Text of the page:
Driving Under the Influence (DUI)
Anyone arrested for DUI will be facing the following:
- Administrative driver's license suspension proceedings; and
- Criminal prosecution
A. Administrative Suspension
Effective October 1, 1991, the "Florida Administrative Suspension Law" went into effect. Essentially, this law gives police officers via the Department of Highway Safety and Motor Vehicles," the authority to immediately seize and suspend a person's driver's license. The length of the suspension will be according to one of the following:
- One (1) year for a REFUSAL
If after being arrested for DUI, the motorist refuses to submit to a breathalyzer test, the suspension shall be for one year. If this is a second refusal by the motorist, the suspension is for eighteen (18) months, or;
- Six (6) months for DUBAL (Driving with Unlawful Blood Alcohol Level)
In this scenario, the motorist does not refuse the breathalyzer but instead after submitting to the breathalyzer test, and the test results reveal a blood alcohol level of .08 percent or higher. However, if the driving privilege of the motorist has been previously suspended as a result of a DUI, the suspension is for one (1) year.
Whether it is a REFUSAL OR DUBAL, the arresting officer will immediately seize the motorist's driver's license. If otherwise eligible, the DUI citation will operate as a driving permit which will allow the motorist to drive until midnight of the tenth (10th) day following the date of arrest. After this time, the motorist may not lawfully drive, until and unless a "hardship license" is obtained.
The motorist has the right to a review of this administrative suspension by filing a request for a review within ten (10) days following the date of arrest. The Bureau of Administrative Review will schedule a hearing within thirty (30) days of the request. If eligible, a hardship permit will also be issued which allows limited restricted driving for a time period up to the time of the Formal Review hearing and ten (10) days thereafter. This driving is limited to:
Driving limited to any driving necessary to maintain livelihood, including driving to and from work, necessary on-the-job driving, driving for educational purposes, and driving for church and for medical purposes.
The Division of Driver's Licenses has also interpreted this license to include driving to
the grocery store.
A hardship license will not be given to anyone who has been convicted two or more times of DUI, or whose license has been suspended two or more times for refusal to submit to breath/blood test.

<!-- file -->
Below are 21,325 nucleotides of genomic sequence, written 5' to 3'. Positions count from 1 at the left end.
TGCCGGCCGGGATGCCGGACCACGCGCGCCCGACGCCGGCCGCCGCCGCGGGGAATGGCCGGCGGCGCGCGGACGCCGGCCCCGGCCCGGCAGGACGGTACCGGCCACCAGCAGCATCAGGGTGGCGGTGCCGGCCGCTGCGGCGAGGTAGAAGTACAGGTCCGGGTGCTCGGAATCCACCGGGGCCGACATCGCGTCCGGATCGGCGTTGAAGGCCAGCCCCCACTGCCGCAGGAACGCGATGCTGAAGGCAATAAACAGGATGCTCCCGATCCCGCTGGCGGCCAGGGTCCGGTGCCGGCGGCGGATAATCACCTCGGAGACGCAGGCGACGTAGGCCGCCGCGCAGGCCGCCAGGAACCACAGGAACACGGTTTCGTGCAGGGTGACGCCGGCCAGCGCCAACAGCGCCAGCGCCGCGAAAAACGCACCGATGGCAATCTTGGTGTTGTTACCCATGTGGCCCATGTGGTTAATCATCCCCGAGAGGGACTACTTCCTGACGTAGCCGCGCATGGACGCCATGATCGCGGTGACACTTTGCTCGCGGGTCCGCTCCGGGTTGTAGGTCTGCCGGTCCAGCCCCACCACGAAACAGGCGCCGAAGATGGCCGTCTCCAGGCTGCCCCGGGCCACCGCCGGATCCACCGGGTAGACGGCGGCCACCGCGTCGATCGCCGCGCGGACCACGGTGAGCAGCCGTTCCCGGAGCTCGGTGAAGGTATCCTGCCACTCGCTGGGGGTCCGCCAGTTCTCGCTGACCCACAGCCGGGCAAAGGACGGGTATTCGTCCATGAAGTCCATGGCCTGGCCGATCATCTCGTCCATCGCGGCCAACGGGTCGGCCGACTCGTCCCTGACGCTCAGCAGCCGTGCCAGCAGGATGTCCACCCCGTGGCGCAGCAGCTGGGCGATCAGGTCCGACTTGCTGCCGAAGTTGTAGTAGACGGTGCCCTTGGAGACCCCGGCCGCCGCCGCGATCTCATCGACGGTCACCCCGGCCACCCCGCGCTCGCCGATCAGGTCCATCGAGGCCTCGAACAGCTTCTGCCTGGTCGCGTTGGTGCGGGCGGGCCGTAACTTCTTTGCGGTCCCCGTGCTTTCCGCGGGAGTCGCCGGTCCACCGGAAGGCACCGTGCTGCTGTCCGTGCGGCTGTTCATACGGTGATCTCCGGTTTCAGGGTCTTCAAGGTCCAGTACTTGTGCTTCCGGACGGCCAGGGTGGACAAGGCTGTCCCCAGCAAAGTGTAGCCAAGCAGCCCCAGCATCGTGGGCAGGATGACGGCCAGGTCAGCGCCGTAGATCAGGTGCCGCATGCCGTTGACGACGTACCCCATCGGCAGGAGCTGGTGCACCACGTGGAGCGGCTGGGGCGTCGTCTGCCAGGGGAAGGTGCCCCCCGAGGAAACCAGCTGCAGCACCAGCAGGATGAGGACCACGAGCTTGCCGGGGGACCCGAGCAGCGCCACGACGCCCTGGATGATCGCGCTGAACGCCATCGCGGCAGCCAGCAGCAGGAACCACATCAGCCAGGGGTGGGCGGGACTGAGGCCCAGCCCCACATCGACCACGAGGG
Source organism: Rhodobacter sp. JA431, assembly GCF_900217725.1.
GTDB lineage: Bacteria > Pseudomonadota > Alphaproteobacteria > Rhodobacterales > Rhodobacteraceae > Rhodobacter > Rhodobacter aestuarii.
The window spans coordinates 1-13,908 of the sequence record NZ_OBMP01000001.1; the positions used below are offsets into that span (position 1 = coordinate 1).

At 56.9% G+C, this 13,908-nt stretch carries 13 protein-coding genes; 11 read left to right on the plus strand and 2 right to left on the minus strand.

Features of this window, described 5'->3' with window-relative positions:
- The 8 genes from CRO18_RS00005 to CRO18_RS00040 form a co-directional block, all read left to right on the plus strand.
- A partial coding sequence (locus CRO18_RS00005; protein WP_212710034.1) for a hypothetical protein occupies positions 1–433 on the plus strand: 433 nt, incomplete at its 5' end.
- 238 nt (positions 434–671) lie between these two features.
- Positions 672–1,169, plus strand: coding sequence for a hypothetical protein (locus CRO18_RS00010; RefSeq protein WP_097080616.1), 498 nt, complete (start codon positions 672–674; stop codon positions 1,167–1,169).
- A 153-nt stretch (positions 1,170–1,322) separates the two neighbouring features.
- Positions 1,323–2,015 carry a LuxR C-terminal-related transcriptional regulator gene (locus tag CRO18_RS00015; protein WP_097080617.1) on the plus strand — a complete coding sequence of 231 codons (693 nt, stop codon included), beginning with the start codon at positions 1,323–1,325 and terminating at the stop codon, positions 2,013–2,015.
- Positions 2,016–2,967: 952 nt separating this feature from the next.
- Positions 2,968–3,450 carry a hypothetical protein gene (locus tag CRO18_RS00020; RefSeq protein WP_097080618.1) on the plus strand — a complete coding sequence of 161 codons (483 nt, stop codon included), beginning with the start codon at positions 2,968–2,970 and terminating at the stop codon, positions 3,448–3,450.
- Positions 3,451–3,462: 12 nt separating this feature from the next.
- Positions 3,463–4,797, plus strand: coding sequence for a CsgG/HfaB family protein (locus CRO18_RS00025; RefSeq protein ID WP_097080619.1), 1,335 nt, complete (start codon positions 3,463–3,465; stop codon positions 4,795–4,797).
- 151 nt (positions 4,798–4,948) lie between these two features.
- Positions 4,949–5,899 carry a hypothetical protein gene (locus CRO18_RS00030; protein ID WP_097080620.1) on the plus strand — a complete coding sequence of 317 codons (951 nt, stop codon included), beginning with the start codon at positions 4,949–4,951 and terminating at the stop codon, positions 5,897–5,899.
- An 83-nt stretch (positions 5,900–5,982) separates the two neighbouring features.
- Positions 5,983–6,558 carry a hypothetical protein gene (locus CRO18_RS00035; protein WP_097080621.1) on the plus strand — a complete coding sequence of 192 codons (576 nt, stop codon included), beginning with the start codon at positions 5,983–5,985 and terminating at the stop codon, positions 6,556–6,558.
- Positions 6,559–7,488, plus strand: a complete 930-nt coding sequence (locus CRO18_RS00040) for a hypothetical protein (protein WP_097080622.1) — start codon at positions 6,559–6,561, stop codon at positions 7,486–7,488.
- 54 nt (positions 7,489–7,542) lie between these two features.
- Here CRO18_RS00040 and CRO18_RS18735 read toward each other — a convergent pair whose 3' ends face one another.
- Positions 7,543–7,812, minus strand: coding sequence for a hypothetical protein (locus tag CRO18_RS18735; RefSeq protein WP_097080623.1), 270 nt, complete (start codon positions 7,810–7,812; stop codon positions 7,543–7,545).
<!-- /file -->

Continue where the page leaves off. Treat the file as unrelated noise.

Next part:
There are several things that must be clearly understood about the administrative hearing. First, the hearings are not conducted by judges trained in the law. Instead, hearing officers, i.e., employees of the Department of Motor Vehicles, conduct the hearings. Secondly, the issues to be determined are limited and the Rules of Evidence are relaxed. In the case of a REFUSAL, the issues are whether the motorist was lawfully arrested for DUI, and thereafter unlawfully refused to submit to a breathalyzer test. In the case of a DUBAL, the issues are whether the motorist was lawfully arrested, and thereafter submitted to a breathalyzer test which resulted in breathalyzer test readings in excess of .08 percent. Lastly, unlike criminal prosecution, the burden of proof is not proof beyond a reasonable doubt, but proof by a preponderance of the evidence.
Thus, because of these procedures, most suspensions are sustained by the hearing officer absent some technical violation, or failure of the officer to appear. Nonetheless, the hearing does provide an opportunity for the attorney to assess the strengths and weaknesses of the client's case.
In the event that the administrative suspension is sustained, the driver may request a "hardship hearing." A hardship hearing is to hopefully obtain a restricted hardship driving permit that will enable the motorist to drive, for limited purposes only, during the suspension period. However, no guarantees are made whether a hardship driver's license will be issued by the Department of Driver's License.
In order to be eligible for a hardship license, the motorist will be required to produce at the hardship hearing:
- Application for hardship license;
- Proof of enrollment in the approved DUI school;
- A certified, hand written court record obtained from the Clerk of Court of the motorist's previous thirty (30) day driving record.
If ultimately, you are convicted of DUI, or plead guilty to DUI, in order to have the hardship license continue during the DUI suspension, you will be required to produce items 1 and 3 noted above, plus a certified copy of the final court disposition and proof of completion of the DUI school. Again, no guarantees are made as to whether a hardship license will be issued.
If a hardship license is awarded, and in most "first time offender" cases they are, the driver is required to pay $115.00 administrative fee, $60.00 DUI revocation fee, $35.00 suspension fee, and a $10.00 duplicate fee. Additionally, the motorist will be required to submit to any eye test, and a written roadside test.
For all arrests after July 1,1995, hardship licenses for those who are eligible will be granted only: 1) in cases of REFUSAL, ninety (90) days after expiration of the ten (10) day permit following arrest or expiration of hardship license granted through rendition of Formal Review Order; 2) in cases of DUBAL, thirty (30) days after expiration of the ten (10) day permit following arrest or expiration of hardship license granted through rendition of Formal Review Order. If a Formal Review is granted, a temporary driving permit will be issued and the thirty (30) or ninety (90) day suspension will begin after the expiration of the temporary driving permit. In short, there is a potential period of time that a driver will not have any driving privileges following a DUI arrest.